Defra has released the WEEE collection figures for Q2 2018, revealing a continued struggle to meet the reduced targets that was first highlighted in the Q1 results.
With the one exception of Category 2 (Small Household Appliances), the collection rates of all other categories are below 50% of their annual targets, indicating that there is increased pressure to make up for this shortfall throughout the rest of the year.
The table below illustrates the scale of the problem, with categories 1 (Large Household Appliances) and 12 (Refrigerants) providing most cause for alarm with deficiencies of 6,804 and 5,747 tonnes respectively.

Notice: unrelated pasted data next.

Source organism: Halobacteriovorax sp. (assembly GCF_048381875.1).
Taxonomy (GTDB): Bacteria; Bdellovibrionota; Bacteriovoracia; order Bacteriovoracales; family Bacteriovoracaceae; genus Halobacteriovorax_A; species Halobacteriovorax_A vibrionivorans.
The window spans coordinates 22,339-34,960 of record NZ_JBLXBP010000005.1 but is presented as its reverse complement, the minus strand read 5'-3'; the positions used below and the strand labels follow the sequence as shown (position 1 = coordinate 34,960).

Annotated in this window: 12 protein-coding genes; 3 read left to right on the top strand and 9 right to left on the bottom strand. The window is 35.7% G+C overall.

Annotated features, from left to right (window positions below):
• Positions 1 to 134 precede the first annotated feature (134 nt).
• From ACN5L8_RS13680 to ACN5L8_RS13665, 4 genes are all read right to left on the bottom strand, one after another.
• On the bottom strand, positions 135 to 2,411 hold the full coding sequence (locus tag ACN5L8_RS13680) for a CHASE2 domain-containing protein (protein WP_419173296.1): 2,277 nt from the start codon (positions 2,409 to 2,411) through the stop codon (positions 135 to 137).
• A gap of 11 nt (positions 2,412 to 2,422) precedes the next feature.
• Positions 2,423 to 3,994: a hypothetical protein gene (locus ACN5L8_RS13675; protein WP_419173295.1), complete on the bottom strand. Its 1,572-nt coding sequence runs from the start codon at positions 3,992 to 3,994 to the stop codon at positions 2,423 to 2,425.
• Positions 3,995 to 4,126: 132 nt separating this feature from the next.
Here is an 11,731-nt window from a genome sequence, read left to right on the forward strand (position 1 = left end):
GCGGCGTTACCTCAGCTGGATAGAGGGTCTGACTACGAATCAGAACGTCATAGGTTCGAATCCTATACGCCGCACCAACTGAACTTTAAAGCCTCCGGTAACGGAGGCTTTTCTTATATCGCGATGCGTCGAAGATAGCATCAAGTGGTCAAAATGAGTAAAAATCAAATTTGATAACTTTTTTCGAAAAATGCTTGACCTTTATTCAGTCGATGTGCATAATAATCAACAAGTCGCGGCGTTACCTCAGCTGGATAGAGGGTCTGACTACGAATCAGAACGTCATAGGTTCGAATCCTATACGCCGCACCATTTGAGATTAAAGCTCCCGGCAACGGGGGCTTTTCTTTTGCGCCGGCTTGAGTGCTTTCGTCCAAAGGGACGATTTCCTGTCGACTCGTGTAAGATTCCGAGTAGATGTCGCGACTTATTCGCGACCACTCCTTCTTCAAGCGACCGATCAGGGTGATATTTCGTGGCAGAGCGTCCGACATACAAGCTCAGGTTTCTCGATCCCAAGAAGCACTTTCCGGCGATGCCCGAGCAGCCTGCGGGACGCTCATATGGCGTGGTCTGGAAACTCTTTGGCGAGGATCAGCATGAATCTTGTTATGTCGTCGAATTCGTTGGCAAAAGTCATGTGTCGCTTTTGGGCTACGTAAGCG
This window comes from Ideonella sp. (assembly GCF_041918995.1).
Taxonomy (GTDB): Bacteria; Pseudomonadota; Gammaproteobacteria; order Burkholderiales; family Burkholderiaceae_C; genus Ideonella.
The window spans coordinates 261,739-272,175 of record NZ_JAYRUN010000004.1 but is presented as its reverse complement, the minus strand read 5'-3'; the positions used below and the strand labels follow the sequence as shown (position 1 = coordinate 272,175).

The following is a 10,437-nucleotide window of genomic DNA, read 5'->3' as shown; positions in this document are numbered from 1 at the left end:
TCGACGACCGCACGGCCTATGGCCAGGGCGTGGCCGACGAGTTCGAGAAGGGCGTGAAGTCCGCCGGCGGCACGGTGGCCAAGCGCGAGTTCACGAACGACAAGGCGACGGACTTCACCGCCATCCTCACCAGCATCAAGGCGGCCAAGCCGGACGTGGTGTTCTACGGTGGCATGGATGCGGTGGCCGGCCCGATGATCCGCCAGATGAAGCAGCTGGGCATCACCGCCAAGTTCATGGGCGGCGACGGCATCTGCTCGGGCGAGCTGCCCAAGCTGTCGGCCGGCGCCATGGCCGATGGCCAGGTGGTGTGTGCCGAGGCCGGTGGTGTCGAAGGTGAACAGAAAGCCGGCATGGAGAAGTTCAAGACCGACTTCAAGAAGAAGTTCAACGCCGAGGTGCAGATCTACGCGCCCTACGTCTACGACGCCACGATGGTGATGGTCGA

Many other categories are not far from the 50% level, giving hope that they can ultimately meet the annual target by the end of the year.
What does this mean for producers?
The fact that the results are falling short of the targets indicates that there is a shortfall of WEEE evidence available for compliance schemes to purchase, adding pressures to the market as demand outstrips supply. This has already increased prices compared to 2017 as some schemes struggle to meet their obligations.
Robbie Staniforth, policy manager at B2B Compliance, commented “The picture relating to B2C obligations for 2018 remains unclear. While we are confident of meeting our own obligations, it does seem concerning that the UK is not quite on track.”
“With so much fuss over how best to set targets for B2C WEEE, we are working hard to help Defra understand the value of the current B2B system. The fact that waste occurs in businesses really does give us a head start with ensuring used equipment is safely recycled.”